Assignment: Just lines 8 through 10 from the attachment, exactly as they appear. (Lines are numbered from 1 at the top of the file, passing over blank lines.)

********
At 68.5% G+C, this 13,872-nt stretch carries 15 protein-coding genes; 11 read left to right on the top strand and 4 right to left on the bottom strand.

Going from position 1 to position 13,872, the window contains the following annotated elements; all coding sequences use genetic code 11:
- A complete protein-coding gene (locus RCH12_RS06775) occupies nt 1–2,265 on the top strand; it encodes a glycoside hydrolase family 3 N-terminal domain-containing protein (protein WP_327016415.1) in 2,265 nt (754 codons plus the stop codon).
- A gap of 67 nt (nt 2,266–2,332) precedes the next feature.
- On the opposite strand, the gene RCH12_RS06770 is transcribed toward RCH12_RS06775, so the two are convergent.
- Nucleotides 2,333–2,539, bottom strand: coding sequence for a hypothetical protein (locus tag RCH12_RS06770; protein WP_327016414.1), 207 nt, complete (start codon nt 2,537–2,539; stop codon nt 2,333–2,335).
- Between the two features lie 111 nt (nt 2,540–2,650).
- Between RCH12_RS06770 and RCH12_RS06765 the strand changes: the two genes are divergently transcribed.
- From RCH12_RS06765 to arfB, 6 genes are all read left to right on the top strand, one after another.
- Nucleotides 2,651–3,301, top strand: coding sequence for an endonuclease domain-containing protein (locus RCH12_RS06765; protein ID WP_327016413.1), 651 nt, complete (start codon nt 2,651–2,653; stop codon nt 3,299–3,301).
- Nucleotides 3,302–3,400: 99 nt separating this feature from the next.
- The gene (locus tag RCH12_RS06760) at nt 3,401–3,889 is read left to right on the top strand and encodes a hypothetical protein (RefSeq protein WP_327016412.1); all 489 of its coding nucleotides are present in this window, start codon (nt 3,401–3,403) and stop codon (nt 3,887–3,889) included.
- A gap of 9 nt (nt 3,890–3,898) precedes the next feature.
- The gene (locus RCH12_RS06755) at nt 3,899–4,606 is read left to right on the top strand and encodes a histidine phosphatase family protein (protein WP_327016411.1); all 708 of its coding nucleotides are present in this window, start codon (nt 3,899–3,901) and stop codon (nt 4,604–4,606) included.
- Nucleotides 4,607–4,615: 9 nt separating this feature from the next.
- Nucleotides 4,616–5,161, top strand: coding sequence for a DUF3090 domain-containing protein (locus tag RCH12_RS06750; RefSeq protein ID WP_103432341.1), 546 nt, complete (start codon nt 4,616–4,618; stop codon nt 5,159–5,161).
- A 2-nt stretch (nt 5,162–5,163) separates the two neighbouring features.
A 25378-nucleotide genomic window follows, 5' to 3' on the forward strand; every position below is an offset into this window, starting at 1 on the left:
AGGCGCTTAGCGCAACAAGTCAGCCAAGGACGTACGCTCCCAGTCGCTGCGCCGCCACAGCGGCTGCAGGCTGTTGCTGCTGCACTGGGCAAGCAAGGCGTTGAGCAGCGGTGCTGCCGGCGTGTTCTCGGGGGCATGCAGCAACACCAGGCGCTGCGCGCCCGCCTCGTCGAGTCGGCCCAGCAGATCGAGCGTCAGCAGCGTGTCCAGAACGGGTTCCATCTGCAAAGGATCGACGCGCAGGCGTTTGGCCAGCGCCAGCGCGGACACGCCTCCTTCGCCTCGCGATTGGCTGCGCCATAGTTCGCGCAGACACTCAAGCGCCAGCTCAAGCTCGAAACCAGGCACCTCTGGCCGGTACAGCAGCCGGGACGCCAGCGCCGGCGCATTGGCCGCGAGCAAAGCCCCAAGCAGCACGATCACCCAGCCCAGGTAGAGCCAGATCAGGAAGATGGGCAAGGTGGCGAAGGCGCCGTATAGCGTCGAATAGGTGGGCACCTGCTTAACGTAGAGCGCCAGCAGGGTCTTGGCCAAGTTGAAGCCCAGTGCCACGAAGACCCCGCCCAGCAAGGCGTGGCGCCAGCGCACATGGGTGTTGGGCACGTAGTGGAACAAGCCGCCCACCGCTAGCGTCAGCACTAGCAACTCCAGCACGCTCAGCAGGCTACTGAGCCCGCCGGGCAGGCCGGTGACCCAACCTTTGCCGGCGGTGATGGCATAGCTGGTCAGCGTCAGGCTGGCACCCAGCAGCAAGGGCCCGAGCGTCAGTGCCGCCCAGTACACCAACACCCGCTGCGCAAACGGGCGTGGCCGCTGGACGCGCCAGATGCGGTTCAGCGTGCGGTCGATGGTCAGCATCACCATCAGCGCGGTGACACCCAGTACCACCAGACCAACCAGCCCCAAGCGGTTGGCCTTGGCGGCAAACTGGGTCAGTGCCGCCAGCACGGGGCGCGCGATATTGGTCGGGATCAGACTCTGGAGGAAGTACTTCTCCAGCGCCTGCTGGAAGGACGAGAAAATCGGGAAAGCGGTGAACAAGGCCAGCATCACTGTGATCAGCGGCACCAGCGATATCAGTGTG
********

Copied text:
- Between RCH12_RS06770 and RCH12_RS06765 the strand changes: the two genes are divergently transcribed.
- From RCH12_RS06765 to arfB, 6 genes are all read left to right on the top strand, one after another.
- Nucleotides 2,651–3,301, top strand: coding sequence for an endonuclease domain-containing protein (locus RCH12_RS06765; protein ID WP_327016413.1), 651 nt, complete (start codon nt 2,651–2,653; stop codon nt 3,299–3,301).